'Friends with Benefits' succeeds with star chemistry

“Friends with Benefits” 3/5 Pitchforks Rated: R Released: July 22 Staring: Mila Kunis, Justin Timberlake

A few months ago Natalie Portman stared opposite Ashton Kutcher in “No Strings Attached,” a film about two friends that decide to have sex but not become a couple. Now Portman’s “Black Swan” co-star, Mila Kunis, stars alongside Justin Timberlake in “Friends with Benefits,” a film about two friends that decide to have sex but not become a couple.

I didn’t think we needed two films with such similar premises released within the same year, but thanks to some undeniable chemistry and well-written dialogue, this date movie turned out to be better than expected.

Kunis plays Jamie, a woman who is constantly being letdown by boyfriends and wishes that her life could be more like a romantic comedy.

Timberlake is Dylan, a guy who has trouble sustaining a long-term relationship. In the film’s opening scene, their romantic partners, played by Emma Stone and Andy Samberg, dump Dylan and Jamie (I suppose I can see Emma Stone breaking things off with Justin Timberlake, but I’m fairly confident that Andy Samberg would hold onto Mila Kunis for dear life).

Dylan moves from Los Angeles to New York for a job offer and becomes fast friends with Jamie. The two have completely given up on dating but miss having casual sex.

One night the two decide that they can add sex into the equation without complicating their friendship, but as demonstrated in a classic “Seinfeld” episode, sex always ends up complicating friendship in the long run.

At times, “Friends with Benefits” tries to do for the romantic comedy what “Scream” did for the “slasher” genre. Unlike the airheads in a routine Sarah Jessica Parker movie, Jamie and Dylan benefit from having seen numerous romantic comedies.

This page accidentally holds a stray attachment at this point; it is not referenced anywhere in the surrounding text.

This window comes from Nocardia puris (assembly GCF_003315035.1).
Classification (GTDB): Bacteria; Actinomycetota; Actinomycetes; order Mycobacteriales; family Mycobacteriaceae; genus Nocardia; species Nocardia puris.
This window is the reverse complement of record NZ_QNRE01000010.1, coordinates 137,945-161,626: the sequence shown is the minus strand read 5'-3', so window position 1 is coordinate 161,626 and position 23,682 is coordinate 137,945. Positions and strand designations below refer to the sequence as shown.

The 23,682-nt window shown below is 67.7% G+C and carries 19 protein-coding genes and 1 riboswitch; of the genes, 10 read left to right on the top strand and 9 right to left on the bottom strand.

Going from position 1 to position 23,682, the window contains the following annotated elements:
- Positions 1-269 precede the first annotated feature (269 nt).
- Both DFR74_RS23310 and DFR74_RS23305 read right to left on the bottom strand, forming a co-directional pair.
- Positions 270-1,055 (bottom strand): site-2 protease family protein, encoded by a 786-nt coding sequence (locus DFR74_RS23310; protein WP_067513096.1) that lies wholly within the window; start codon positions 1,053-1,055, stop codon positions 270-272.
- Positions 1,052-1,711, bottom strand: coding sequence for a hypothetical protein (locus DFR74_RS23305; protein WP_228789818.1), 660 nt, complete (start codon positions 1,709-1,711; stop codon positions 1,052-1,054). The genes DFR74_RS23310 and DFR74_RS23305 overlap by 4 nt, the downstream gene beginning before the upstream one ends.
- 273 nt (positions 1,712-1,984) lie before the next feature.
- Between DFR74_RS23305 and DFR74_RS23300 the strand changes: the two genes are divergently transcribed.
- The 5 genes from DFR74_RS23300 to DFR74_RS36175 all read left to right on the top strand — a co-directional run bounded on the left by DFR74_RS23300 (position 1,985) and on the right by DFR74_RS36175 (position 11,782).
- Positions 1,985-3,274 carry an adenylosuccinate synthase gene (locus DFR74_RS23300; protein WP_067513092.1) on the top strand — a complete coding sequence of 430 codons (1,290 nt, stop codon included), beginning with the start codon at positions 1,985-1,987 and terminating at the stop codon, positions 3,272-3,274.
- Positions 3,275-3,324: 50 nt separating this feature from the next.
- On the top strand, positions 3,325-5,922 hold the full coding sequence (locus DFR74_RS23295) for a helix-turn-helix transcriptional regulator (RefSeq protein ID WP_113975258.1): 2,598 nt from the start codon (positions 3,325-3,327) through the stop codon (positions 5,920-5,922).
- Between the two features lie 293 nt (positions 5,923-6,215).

In one of the film’s funniest sequences the two watch an overly sappy rom-com staring Jason Segel and Rashida Jones. They point out all the numerous clichés in the film, most notably the upbeat pop song they play over the credits to make the audience think they had a good time.

If we had gotten more scenes like that, “Friends with Benefits” might have reached “500 Days of Summer” or “When Harry Met Sally” territory, but the film goes on autopilot in it’s last half hour with the same cookie cutter third act we’ve seen a million times before.

Jamie overhears Dylan say some things that weren’t intended for her ears, they fight, stay apart for a prolonged period, and finally realize they’re perfect for each other in the end. I know that some conflict is necessary to keep the movie going, but for a film that’s so self-conscious of romantic comedy clichés, you’d think that “Friends with Benefits” would know when it’s becoming too formulaic.

We also get the traditional quirky supporting cast with Woody Harrelson as a gay sports editor, Patricia Clarkson as Jamie’s ditsy mother, and Jenna Elfman as Dylan’s sister. Like the supporting players in “Larry Crowne,” they’re all fun but feel a bit too much like the characters we’d see in a sitcom. The only supporting character that isn’t overly colorful or cute is Richard Jenkins as Dylan’s father, who suffers from Alzheimer’s.

What elevates “Friends with Benefits” above an average romantic comedy is the winning appeal of Timberlake and Kunis. After some thankless roles in movies like “The Love Guru,” last year Timberlake finally found a role suited to his talent as the ecstatic entrepreneur Sean Parker in “The Social Network.”

The same can be said here with Timberlake doing a first rate job as the puppy dog eyed leading man. Mila Kunis is of course God’s gift to the world.

When the film isn’t following the romantic comedy textbook, the screenplay by Keith Merryman, David A. Newman, and Director Will Gluck does offer some funny and honest moments that make Jamie and Dylan believable characters.

They may not be Katharine Hepburn and Cary Grant, but Kunis and Timberlake are certainly more charming than Katherine Heigl and Gerard Butler, Jennifer Aniston and Gerard Butler, or basically any woman with Gerard Butler.

It just goes to show that sometimes star-power can make all the difference in a movie like this.

Reach the reporter at nspake@asu.edu


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